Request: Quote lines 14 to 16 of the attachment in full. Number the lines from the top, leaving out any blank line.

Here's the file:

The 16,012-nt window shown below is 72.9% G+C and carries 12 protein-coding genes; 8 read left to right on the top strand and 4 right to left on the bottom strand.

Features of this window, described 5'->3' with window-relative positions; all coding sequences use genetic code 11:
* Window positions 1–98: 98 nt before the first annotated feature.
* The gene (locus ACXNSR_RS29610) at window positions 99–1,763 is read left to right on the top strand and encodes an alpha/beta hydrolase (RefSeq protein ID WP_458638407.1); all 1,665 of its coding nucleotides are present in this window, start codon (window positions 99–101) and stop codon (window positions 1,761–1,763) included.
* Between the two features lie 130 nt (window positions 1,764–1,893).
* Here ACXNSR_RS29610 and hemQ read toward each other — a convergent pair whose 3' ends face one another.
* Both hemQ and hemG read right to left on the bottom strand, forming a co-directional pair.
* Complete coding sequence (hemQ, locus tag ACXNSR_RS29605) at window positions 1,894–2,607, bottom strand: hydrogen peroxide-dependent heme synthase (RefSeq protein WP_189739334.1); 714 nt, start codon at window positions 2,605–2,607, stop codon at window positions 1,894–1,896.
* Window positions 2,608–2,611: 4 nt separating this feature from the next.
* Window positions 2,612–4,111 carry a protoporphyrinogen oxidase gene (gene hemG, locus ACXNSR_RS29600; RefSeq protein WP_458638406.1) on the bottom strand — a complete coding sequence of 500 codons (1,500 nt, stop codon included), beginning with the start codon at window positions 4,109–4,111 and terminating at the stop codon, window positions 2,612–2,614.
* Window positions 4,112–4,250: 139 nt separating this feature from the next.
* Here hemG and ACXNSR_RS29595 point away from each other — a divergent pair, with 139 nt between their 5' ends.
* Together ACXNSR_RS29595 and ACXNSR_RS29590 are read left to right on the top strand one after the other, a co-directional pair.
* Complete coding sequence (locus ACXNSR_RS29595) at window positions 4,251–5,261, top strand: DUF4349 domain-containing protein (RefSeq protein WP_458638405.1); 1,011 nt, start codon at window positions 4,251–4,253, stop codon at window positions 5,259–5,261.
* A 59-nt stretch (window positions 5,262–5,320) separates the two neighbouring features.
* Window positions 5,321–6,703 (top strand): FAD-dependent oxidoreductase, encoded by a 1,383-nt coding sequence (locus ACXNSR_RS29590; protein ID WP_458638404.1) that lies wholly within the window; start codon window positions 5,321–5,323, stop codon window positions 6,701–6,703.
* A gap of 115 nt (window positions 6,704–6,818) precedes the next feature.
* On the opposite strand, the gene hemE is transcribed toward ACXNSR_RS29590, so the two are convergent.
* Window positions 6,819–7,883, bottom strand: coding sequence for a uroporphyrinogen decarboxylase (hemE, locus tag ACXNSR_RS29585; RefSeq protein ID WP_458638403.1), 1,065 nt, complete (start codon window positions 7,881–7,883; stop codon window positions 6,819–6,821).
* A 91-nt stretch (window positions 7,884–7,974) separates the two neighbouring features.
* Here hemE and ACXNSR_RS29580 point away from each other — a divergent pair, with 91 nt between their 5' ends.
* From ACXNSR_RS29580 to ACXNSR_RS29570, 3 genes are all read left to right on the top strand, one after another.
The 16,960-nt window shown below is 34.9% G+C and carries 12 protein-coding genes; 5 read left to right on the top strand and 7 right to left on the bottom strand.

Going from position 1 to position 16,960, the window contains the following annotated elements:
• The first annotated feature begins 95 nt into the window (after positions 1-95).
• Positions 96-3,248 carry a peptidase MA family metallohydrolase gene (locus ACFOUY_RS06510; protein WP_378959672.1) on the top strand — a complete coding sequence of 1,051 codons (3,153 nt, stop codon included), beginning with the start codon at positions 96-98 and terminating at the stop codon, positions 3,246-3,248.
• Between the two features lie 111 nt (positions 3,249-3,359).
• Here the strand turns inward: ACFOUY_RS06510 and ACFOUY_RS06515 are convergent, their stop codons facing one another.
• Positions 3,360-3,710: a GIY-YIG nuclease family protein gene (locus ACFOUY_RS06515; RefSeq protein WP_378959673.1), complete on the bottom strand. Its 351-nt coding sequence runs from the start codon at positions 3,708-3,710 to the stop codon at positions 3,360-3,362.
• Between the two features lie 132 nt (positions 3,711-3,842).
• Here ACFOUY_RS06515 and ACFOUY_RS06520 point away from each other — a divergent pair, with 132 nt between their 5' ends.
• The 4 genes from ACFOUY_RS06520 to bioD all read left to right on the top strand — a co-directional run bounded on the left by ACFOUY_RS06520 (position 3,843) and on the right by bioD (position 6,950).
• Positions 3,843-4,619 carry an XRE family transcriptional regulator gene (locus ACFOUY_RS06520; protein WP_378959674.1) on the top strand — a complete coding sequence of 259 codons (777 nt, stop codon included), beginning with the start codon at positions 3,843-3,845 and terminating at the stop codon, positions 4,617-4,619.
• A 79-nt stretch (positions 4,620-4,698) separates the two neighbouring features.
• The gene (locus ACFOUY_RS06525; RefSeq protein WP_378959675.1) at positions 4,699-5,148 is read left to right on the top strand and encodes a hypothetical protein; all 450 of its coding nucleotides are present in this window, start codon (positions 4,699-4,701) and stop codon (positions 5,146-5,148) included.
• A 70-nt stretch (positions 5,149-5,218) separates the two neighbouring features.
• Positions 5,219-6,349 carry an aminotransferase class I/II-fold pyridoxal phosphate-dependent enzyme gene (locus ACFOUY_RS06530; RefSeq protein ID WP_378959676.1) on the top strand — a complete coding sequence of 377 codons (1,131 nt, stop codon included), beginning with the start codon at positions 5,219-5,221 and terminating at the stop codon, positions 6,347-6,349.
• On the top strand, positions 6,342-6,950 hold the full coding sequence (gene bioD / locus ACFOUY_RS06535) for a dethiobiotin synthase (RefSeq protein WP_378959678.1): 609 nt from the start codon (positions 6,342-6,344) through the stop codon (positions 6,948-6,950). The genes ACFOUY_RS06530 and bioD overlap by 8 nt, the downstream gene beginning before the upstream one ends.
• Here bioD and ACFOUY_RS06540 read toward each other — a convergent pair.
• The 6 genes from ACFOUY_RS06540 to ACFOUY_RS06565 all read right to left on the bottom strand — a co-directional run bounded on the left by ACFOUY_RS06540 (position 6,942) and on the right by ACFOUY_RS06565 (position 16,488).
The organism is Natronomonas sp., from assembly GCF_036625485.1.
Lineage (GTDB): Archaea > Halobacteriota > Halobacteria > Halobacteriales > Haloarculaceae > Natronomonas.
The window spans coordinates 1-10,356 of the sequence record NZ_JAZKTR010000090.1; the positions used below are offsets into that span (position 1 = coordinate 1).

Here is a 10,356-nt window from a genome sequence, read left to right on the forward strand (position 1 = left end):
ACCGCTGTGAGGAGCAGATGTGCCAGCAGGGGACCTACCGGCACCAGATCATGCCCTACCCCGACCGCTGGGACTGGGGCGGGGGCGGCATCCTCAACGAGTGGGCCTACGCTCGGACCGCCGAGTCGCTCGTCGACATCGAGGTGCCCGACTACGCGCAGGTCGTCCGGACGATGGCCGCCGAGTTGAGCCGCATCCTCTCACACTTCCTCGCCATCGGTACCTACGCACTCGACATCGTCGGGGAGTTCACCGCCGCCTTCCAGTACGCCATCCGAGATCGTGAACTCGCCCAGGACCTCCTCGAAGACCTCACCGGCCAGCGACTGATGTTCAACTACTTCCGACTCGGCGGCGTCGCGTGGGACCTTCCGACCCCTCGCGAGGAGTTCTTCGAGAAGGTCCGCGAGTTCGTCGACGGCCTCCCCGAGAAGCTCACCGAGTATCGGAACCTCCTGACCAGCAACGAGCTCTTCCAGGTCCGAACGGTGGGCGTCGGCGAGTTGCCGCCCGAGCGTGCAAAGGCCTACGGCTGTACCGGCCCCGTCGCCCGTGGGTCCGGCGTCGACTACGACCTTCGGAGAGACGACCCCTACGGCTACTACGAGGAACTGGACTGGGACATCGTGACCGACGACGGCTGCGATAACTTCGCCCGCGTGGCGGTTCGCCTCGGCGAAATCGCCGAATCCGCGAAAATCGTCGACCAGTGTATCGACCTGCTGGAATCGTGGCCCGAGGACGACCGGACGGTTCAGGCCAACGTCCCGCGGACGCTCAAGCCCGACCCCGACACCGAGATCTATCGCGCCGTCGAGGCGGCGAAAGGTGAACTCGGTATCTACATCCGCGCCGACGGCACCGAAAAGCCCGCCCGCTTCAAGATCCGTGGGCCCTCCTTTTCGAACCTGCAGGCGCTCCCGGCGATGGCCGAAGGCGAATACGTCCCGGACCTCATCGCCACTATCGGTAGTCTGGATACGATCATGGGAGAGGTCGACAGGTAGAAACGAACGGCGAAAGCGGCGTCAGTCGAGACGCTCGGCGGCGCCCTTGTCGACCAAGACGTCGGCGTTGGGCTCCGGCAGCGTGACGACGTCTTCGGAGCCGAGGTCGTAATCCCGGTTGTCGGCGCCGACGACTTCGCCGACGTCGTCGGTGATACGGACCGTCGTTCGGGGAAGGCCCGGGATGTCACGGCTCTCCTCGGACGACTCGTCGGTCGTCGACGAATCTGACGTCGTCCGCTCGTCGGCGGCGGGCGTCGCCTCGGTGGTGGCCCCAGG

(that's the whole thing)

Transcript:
* Complete coding sequence (locus ACXNSR_RS29595) at window positions 4,251–5,261, top strand: DUF4349 domain-containing protein (RefSeq protein WP_458638405.1); 1,011 nt, start codon at window positions 4,251–4,253, stop codon at window positions 5,259–5,261.
* A 59-nt stretch (window positions 5,262–5,320) separates the two neighbouring features.
* Window positions 5,321–6,703 (top strand): FAD-dependent oxidoreductase, encoded by a 1,383-nt coding sequence (locus ACXNSR_RS29590; protein ID WP_458638404.1) that lies wholly within the window; start codon window positions 5,321–5,323, stop codon window positions 6,701–6,703.